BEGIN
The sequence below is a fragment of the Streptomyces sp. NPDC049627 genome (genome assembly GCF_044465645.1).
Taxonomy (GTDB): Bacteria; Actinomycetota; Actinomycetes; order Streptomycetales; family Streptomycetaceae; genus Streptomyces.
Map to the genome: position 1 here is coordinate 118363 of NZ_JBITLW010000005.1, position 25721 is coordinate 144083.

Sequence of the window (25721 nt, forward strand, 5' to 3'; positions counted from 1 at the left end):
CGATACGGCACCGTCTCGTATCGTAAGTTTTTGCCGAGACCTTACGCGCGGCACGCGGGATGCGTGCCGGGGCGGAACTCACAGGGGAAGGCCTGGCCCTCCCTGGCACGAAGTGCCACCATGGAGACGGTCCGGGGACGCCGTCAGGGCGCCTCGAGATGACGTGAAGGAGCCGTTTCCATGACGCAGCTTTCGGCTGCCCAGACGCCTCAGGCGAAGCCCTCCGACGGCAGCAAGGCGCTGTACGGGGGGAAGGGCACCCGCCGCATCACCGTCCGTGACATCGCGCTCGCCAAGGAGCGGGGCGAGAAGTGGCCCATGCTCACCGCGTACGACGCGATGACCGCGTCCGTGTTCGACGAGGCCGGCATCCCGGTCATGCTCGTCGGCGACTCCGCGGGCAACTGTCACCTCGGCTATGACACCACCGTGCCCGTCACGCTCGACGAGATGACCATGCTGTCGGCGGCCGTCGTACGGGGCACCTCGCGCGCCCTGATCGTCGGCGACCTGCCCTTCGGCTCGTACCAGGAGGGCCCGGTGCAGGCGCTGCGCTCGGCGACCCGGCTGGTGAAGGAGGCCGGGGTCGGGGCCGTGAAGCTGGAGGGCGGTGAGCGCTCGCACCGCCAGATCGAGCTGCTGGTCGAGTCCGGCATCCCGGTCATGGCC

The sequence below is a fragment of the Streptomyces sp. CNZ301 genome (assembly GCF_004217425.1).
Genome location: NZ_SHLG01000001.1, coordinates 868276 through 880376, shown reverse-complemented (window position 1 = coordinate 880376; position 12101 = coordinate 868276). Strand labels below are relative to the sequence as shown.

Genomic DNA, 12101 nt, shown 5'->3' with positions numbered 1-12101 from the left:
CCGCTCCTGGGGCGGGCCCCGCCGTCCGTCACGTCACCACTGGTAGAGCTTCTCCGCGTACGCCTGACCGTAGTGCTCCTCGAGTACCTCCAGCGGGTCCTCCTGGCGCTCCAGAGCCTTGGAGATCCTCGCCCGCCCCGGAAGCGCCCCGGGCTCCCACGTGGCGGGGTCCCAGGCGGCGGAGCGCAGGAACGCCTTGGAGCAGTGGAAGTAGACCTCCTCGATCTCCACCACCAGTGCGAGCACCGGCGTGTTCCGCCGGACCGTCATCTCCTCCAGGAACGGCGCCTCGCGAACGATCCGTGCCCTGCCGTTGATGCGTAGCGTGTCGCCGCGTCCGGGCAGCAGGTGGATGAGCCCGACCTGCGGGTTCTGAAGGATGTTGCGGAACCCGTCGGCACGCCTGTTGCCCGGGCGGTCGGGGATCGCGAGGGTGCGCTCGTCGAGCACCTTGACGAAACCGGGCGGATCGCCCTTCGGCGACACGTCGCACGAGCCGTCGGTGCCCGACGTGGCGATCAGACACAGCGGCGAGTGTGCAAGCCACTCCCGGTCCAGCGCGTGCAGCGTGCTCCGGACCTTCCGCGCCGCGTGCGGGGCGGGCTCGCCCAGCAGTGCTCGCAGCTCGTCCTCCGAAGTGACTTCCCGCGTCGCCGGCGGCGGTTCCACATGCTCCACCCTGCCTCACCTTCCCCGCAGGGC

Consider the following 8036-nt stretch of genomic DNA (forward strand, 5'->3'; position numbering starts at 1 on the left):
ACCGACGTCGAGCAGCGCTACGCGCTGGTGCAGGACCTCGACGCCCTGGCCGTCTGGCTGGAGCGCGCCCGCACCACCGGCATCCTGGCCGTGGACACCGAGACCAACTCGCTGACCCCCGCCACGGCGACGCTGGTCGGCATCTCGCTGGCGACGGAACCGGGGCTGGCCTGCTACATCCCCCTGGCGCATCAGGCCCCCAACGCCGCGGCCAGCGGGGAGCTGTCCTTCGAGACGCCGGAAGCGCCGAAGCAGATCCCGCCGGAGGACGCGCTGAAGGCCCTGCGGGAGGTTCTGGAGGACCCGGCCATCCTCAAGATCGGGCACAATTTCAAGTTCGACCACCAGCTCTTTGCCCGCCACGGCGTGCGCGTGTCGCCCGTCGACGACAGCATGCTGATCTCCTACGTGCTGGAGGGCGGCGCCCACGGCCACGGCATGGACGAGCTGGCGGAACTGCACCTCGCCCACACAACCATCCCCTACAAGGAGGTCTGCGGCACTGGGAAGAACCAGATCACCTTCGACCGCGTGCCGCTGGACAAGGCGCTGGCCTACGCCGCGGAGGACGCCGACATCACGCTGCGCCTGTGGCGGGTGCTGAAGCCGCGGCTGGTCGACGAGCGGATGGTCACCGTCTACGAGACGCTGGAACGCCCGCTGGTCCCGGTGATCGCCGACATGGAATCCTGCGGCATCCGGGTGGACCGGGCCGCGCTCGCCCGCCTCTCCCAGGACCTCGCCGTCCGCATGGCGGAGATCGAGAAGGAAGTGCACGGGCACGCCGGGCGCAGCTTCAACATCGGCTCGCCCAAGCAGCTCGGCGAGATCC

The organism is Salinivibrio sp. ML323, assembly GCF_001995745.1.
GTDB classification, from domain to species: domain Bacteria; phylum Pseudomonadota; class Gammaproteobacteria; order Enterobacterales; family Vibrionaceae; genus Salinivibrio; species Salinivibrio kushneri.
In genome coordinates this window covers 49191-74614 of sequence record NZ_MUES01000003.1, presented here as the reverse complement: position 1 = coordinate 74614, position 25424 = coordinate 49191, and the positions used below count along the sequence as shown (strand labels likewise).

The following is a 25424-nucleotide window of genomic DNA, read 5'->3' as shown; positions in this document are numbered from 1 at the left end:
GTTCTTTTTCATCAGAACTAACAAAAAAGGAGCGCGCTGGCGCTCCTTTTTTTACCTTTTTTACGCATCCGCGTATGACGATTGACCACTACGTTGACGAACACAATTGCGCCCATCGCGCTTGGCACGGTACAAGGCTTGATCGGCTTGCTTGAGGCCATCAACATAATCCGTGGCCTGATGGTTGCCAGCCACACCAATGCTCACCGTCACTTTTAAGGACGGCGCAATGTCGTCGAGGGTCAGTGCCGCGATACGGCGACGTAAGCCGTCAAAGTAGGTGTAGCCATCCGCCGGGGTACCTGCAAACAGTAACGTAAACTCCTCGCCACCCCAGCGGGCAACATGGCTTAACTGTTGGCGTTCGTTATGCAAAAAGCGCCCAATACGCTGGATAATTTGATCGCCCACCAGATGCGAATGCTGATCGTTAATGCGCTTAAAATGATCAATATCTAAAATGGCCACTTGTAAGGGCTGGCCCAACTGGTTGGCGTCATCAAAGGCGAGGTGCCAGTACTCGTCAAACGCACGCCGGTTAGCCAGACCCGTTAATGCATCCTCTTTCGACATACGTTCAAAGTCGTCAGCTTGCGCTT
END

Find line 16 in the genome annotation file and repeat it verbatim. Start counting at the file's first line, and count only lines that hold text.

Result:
GTTCTTTTTCATCAGAACTAACAAAAAAGGAGCGCGCTGGCGCTCCTTTTTTTACCTTTTTTACGCATCCGCGTATGACGATTGACCACTACGTTGACGAACACAATTGCGCCCATCGCGCTTGGCACGGTACAAGGCTTGATCGGCTTGCTTGAGGCCATCAACATAATCCGTGGCCTGATGGTTGCCAGCCACACCAATGCTCACCGTCACTTTTAAGGACGGCGCAATGTCGTCGAGGGTCAGTGCCGCGATACGGCGACGTAAGCCGTCAAAGTAGGTGTAGCCATCCGCCGGGGTACCTGCAAACAGTAACGTAAACTCCTCGCCACCCCAGCGGGCAACATGGCTTAACTGTTGGCGTTCGTTATGCAAAAAGCGCCCAATACGCTGGATAATTTGATCGCCCACCAGATGCGAATGCTGATCGTTAATGCGCTTAAAATGATCAATATCTAAAATGGCCACTTGTAAGGGCTGGCCCAACTGGTTGGCGTCATCAAAGGCGAGGTGCCAGTACTCGTCAAACGCACGCCGGTTAGCCAGACCCGTTAATGCATCCTCTTTCGACATACGTTCAAAGTCGTCAGCTTGCGCTT